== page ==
Movies are painkillers, literally. The chemicals secreted in the back of the brain, when we enjoy a good movie scene, a beautiful movie, have a calming effect on the nerves. Feeling touched by something beautiful has always been the best feeling for me and is immediately recognizable from physical reactions. My chest sobbed, tears welled up and my surroundings seemed to be viewed through rose-colored glasses. I was supported through my darkest days by those emotional birds, as Moviepedia depicts. But every pain reliever in the world has side effects. The deeper you sink into that world, the more the real world becomes more distant and unreal. Anyone who has been or is going through this will understand what I mean. The real world becomes a fragmentary, dry, faded movie scene, sandwiched between the worlds where I actually live.
Many people get through that lost time thanks to other people. How wonderful that is. Some strong will stand up for themselves. For me, I rely on movies. Nothing to be proud of, but at least, I have peace of mind. A friend of mine is thanks to books. She said that, when no one is around, at least she has books. People can betray her and leave her, but books can’t. I could say the same thing about film, or art in general. Books, movies, plays, music, paintings… are all pieces of life that are crystallized, stories are told. Isn’t everything good stories? That is the core of art, for me, through other forms of transmission. Our ancestors used to tell stories by the warm fire, and we continue to tell when there are writing, drawings, and machines.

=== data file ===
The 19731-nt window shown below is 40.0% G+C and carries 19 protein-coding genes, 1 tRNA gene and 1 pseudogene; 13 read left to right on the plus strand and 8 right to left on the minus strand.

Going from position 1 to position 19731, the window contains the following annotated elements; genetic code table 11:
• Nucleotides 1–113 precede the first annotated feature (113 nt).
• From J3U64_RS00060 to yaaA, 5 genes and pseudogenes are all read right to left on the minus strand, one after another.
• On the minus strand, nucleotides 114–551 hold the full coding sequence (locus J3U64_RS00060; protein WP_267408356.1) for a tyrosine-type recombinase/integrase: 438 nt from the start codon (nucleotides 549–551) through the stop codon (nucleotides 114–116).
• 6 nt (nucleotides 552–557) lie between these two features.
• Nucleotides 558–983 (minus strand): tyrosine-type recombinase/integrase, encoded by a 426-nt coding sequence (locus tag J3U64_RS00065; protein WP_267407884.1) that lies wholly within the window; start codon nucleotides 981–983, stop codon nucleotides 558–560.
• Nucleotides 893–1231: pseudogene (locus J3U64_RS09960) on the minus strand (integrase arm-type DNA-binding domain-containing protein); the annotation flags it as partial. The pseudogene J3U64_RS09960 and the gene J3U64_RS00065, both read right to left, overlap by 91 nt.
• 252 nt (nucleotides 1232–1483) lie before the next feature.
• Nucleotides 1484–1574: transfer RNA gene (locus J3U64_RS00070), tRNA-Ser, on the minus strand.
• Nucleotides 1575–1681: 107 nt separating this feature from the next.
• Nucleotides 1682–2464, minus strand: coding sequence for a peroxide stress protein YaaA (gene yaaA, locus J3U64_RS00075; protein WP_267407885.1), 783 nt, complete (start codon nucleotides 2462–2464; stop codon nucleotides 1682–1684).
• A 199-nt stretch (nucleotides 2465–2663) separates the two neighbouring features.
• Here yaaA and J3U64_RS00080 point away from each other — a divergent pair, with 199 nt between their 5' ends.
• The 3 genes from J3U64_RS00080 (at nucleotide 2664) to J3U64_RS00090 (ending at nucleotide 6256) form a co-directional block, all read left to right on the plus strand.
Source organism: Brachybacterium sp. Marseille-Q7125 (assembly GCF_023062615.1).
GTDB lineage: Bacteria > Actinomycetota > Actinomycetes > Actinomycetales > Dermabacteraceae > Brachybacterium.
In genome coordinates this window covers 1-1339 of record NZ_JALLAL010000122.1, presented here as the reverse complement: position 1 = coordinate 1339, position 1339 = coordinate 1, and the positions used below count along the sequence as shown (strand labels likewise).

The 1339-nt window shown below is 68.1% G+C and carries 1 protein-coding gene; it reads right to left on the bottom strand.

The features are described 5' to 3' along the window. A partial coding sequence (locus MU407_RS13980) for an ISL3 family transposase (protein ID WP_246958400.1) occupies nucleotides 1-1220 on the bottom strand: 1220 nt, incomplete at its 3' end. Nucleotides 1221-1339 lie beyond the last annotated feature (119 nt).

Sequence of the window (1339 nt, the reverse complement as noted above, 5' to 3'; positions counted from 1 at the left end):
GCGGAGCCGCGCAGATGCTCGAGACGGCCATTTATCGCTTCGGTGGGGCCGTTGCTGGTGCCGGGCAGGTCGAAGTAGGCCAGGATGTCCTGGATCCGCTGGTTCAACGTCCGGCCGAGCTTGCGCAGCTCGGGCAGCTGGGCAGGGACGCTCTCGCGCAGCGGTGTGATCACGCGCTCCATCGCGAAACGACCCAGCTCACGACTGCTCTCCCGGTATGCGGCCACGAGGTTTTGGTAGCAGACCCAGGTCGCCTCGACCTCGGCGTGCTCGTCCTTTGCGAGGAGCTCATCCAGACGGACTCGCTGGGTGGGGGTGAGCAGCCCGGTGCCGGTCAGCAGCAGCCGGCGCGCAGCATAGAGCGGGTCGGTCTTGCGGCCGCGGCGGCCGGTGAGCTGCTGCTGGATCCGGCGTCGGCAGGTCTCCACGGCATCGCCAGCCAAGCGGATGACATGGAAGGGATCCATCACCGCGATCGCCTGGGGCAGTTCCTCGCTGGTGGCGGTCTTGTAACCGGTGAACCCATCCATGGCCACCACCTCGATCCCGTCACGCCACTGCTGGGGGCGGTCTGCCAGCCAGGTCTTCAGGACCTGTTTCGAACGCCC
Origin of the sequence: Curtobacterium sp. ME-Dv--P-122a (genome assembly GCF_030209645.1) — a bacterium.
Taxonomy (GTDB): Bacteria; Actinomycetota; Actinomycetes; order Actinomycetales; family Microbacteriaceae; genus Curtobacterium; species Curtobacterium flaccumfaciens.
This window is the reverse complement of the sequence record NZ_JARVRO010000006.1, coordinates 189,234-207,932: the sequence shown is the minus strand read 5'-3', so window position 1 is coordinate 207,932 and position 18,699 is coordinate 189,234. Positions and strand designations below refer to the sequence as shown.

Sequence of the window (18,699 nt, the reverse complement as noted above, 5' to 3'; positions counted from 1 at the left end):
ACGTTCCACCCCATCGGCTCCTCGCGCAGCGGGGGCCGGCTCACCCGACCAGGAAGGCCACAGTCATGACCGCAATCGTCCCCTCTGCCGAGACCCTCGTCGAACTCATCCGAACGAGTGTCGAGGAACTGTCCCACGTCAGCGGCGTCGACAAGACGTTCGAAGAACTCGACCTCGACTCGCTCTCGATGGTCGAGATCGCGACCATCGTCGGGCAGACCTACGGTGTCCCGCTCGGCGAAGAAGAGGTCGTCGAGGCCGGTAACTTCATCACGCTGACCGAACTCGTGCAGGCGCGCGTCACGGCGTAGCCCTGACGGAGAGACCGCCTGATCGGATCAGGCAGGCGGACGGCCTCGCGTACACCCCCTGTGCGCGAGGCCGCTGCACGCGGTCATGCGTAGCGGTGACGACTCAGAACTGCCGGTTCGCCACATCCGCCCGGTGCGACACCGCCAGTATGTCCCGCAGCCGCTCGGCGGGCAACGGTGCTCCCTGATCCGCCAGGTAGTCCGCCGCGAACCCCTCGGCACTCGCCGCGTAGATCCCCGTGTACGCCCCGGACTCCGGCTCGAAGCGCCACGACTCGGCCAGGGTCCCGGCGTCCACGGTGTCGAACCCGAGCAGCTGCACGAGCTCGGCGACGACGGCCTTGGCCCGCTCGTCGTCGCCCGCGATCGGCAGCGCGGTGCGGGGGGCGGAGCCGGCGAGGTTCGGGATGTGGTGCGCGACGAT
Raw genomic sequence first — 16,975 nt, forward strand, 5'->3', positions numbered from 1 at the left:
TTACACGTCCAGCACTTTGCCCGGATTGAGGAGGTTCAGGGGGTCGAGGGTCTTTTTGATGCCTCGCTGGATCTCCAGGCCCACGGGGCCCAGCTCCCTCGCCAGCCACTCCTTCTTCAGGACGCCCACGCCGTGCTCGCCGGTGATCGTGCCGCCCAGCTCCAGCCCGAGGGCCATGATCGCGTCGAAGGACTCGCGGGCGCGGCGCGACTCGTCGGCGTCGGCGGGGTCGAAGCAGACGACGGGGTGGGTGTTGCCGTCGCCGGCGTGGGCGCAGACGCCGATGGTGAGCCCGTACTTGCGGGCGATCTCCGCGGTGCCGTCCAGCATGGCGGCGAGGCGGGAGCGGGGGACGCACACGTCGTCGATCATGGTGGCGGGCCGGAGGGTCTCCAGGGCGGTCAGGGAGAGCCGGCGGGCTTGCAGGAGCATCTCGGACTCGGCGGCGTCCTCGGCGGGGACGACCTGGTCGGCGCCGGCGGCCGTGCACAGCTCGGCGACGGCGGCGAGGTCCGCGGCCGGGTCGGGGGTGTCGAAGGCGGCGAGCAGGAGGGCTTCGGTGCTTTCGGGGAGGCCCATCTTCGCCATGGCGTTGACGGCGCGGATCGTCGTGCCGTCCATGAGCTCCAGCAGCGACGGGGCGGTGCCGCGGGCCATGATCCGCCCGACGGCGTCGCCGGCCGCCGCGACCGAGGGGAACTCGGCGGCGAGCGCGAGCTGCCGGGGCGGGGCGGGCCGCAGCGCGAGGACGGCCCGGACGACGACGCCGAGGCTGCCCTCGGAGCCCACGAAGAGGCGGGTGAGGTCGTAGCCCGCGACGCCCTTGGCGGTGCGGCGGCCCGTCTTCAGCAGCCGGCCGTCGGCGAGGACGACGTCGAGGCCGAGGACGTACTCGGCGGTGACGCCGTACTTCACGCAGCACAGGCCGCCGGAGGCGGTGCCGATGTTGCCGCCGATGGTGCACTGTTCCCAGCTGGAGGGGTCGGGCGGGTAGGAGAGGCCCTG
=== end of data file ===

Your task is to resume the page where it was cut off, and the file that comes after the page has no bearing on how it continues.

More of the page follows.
Therefore, I have never considered that cinema is superior to other genres, as many people think. Each type has its own advantages and disadvantages. Cinema is popular because it combines and affects the two most direct human senses, sight and hearing, so it is the most receptive and impactful. But it is no substitute for books, or novels, which have a larger capacity for thinking. Clear and obvious. I do not deify cinema or view it as a religion to worship. Same goes for filmmakers, directors or actors… They’re just human beings trying to do their own thing. A movie is just a collection of many frames, embedded in audio frequencies. Just that, nothing more.
It is we who go through this life that choose to see and stick with everything else. Through experiences, happy or sad, through days, bright or dark. And in my loneliest days, I choose movies, perhaps from my childhood days in front of the TV screen. I love reading, but books can’t be my pain reliever, like the movies are. With my friend, it was the opposite, just because when she was a child, she only had books to be friends with.
Life goes on. I cannot say that the darkest days are over. If there’s anything I’ve learned from growing up, it’s that there’s never a pleasant milestone. Kind of like a milestone from then on, our life will be full of happiness, no more worries. Like the character Leon in the movie of the same name said, everything will remain the same, twenty, thirty or forty years old… nothing will change. But at least, I still have movies with me. To you I am books. The other is music. Perhaps everything would be much more difficult without art, its white wings, pulling us up in the dark days.